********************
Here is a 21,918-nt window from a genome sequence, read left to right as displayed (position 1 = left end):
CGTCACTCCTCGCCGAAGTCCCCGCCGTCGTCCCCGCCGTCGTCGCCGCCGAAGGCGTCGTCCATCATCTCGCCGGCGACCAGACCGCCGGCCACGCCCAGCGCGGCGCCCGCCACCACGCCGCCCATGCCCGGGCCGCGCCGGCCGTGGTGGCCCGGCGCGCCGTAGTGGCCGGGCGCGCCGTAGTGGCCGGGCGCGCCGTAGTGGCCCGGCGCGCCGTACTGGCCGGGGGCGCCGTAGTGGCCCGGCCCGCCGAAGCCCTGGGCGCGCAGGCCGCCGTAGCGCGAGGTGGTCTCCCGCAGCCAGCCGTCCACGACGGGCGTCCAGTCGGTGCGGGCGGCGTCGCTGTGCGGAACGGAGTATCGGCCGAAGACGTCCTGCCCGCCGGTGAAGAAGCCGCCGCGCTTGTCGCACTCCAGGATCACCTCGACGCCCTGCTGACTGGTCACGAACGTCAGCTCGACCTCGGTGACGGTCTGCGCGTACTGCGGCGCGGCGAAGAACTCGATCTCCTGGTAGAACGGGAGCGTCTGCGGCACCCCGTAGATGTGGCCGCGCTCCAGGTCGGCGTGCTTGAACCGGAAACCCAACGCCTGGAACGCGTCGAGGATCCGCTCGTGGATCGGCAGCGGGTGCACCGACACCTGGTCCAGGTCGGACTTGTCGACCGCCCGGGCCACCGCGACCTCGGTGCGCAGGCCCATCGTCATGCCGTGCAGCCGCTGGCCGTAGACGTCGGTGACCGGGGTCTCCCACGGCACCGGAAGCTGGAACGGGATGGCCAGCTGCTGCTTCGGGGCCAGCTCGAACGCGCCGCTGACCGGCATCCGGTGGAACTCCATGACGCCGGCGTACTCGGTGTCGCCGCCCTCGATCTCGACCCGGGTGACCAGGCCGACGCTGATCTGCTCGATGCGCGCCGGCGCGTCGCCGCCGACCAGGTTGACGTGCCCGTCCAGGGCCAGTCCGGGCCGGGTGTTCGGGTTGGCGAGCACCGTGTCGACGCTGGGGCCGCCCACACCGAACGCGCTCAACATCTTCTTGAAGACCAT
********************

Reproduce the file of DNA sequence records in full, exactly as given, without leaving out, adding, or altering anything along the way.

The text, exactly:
Here is a 21,918-nt window from a genome sequence, read left to right as displayed (position 1 = left end):
CGTCACTCCTCGCCGAAGTCCCCGCCGTCGTCCCCGCCGTCGTCGCCGCCGAAGGCGTCGTCCATCATCTCGCCGGCGACCAGACCGCCGGCCACGCCCAGCGCGGCGCCCGCCACCACGCCGCCCATGCCCGGGCCGCGCCGGCCGTGGTGGCCCGGCGCGCCGTAGTGGCCGGGCGCGCCGTAGTGGCCGGGCGCGCCGTAGTGGCCCGGCGCGCCGTACTGGCCGGGGGCGCCGTAGTGGCCCGGCCCGCCGAAGCCCTGGGCGCGCAGGCCGCCGTAGCGCGAGGTGGTCTCCCGCAGCCAGCCGTCCACGACGGGCGTCCAGTCGGTGCGGGCGGCGTCGCTGTGCGGAACGGAGTATCGGCCGAAGACGTCCTGCCCGCCGGTGAAGAAGCCGCCGCGCTTGTCGCACTCCAGGATCACCTCGACGCCCTGCTGACTGGTCACGAACGTCAGCTCGACCTCGGTGACGGTCTGCGCGTACTGCGGCGCGGCGAAGAACTCGATCTCCTGGTAGAACGGGAGCGTCTGCGGCACCCCGTAGATGTGGCCGCGCTCCAGGTCGGCGTGCTTGAACCGGAAACCCAACGCCTGGAACGCGTCGAGGATCCGCTCGTGGATCGGCAGCGGGTGCACCGACACCTGGTCCAGGTCGGACTTGTCGACCGCCCGGGCCACCGCGACCTCGGTGCGCAGGCCCATCGTCATGCCGTGCAGCCGCTGGCCGTAGACGTCGGTGACCGGGGTCTCCCACGGCACCGGAAGCTGGAACGGGATGGCCAGCTGCTGCTTCGGGGCCAGCTCGAACGCGCCGCTGACCGGCATCCGGTGGAACTCCATGACGCCGGCGTACTCGGTGTCGCCGCCCTCGATCTCGACCCGGGTGACCAGGCCGACGCTGATCTGCTCGATGCGCGCCGGCGCGTCGCCGCCGACCAGGTTGACGTGCCCGTCCAGGGCCAGTCCGGGCCGGGTGTTCGGGTTGGCGAGCACCGTGTCGACGCTGGGGCCGCCCACACCGAACGCGCTCAACATCTTCTTGAAGACCAT